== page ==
i thought about nursing school when i was in high school for the very same reasons as you, but i didn't actually start nursing school until i was 24. i was worried about the needle thing too. when we started studying medication administration in nursing school, we had to pair up and give each other one shot in the butt. well, you can just imagine how many of us were freaking out--and this was back in 1973. i took a syringe home and practiced sticking an orange and injecting water in it until it was so full of water that it was leaking out of all the holes i made in it. when it came time to do my injection on my fellow student my thumb shook so bad and felt so limp i thought i didn't have enough strength to push the plunger down to inject the sterile saline into the other student's butt. i still remember the very first shot i gave to a patient too. but, since then, it's all routine.
i was so bad at inserting iv's that i took the iv course they gave to lvns and worked my tail off determined to become a master at doing them. and, i did just that. i eventually became nationally certified in iv therapy and worked exclusively as an iv therapist for a number of years. drawing blood is not something that all nurses routinely do. i did a lot of it as an iv therapist in order to save patients from being stuck a second time by a phlebomist. i used to worry about what my reaction to seeing blood was going to be a long time ago. however, that fear got forgotten about and replaced very quickly the first time i saw someone's brain tissue splattered about on the pillowcase his head was lying on after he had shot himself in the head. i almost barfed.
yes, some hospitals let prospective students shadow nurses. you need to call the hospitals in the area where you live and speak with someone in their human resources department or in their administrative offices. many workplaces allow nurses to participate in bring your son/daughter to work day. that would be a great time to see if you can buddy up with someone who would like to have a kid tag along with them that day.
yes, most colleges have tutoring centers. the local community college here has free open class sessions for specific math and english classes that are staffed by both instructors and honor students who are solely there to help with learning and homework assignments. there are tutoring centers in addition to that. at the community college level, a math background to the level of basic algebra is all you need. that will get you through basic chemistry and the medication calculation problems of nursing very easily. all community colleges also have remedial classes in math where you can pretty much start from scratch in these classes (1 + 1 = 2) and work your way up to pre-algebra (x + 3 = 10). mastering math and science have nothing to do with being gifted. it has to do with being a good student.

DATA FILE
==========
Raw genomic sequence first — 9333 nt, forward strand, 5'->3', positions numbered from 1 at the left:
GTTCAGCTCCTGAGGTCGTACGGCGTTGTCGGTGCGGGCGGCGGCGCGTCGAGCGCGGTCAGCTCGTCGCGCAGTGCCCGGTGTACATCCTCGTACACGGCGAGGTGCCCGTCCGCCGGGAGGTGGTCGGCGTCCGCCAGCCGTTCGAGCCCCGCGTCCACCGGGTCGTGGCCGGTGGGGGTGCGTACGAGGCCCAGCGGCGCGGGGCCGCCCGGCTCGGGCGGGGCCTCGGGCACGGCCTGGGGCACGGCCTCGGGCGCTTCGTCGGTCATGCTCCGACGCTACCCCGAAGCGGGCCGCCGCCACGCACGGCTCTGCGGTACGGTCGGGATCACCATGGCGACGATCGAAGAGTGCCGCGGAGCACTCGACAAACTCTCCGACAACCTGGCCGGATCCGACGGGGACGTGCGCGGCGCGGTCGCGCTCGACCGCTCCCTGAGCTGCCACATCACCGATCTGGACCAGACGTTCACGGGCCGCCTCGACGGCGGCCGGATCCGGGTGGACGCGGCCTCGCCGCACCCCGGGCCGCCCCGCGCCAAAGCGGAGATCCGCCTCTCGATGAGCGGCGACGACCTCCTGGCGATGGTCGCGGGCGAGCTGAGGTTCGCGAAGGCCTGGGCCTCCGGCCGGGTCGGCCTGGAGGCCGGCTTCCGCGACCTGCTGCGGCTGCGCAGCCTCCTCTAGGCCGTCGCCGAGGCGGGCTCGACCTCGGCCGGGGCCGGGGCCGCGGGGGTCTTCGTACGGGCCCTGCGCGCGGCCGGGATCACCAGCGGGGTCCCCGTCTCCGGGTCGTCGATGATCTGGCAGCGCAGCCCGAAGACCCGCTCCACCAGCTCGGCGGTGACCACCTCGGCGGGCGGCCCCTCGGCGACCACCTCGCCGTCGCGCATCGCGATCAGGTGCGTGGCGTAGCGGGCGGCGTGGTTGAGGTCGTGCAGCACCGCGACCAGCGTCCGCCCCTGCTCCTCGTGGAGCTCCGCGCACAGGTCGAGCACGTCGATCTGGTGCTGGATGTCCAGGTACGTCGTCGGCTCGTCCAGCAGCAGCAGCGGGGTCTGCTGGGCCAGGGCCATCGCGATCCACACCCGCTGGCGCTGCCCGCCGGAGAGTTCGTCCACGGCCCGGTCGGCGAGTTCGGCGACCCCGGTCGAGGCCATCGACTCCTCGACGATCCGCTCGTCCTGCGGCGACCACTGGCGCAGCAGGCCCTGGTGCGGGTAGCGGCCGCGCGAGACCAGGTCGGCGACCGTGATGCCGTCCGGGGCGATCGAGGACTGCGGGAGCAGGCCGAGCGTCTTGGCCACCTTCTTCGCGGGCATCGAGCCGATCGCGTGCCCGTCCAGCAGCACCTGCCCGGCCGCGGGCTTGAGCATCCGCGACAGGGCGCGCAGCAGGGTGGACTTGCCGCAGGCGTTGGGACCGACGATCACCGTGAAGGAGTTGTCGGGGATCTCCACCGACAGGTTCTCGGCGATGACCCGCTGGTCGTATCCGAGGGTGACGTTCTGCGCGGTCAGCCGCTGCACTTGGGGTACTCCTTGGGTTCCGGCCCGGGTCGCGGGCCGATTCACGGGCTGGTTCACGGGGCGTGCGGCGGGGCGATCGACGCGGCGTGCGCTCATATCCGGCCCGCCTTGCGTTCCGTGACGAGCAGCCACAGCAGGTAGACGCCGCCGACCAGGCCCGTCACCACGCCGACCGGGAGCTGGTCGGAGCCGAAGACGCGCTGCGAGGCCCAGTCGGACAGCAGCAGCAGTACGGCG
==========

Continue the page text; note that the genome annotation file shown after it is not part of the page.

this is a link to online study advice from alamo community college that i normally post when new college students are having problems with studying and getting good grades. getting good grades and learning is not a mystery. it is a learned skill. you might as well start realizing that you are the one who makes your grades happen and that they don't just happen to you. http://www.accd.edu/sac/history/kell...tg/ssindex.htm
- strategies for success, an online primer and tutorial on how to study. this is a pretty extensive resource with links on the right side of the page to click into the following subjects: learning styles, note taking, memory techniques, time management, overcoming procrastination, sq3r (a method for getting the most out of reading your textbooks), study tips, critical thinking, preparing for tests, and oral presentations. also, take a look at the faq's (frequently asked questions).
you know what i've learned after 30 years in the business of nursing? if you can't step up to the plate to learn, face, and overcome your fears and misgivings, then nursing is not the profession for you. professional nurses (i'm not talking about nursing assistants) have to be strong in their resolve. they are problem solvers and leaders. they can't be afraid to step forward and do what needs to be done.
you are smart to start looking and preparing for a career. enjoy the remainder of your high school experience. it will be over before you know it. the time will come when you wish you could re-live these days.
as you are working toward making a career decision, here are a couple of internet links to check out nursing:
- "ten questions to ask yourself" about nursing and if it might be right for you
- this is a career worksheet put together by college board.com (the people who write the sat and clep tests!). this is for those of you who aren't quite sure that nursing is for you and something you can do to help you make that decision.
- "reality checks for career planning". this is about remaining flexible and exploring your options as you are still working toward making a decision about your career.
- about nursing from webfeet.com
- about registered nursing from the u.s. department of labor
- about lpn nursing from the u.s. department of labor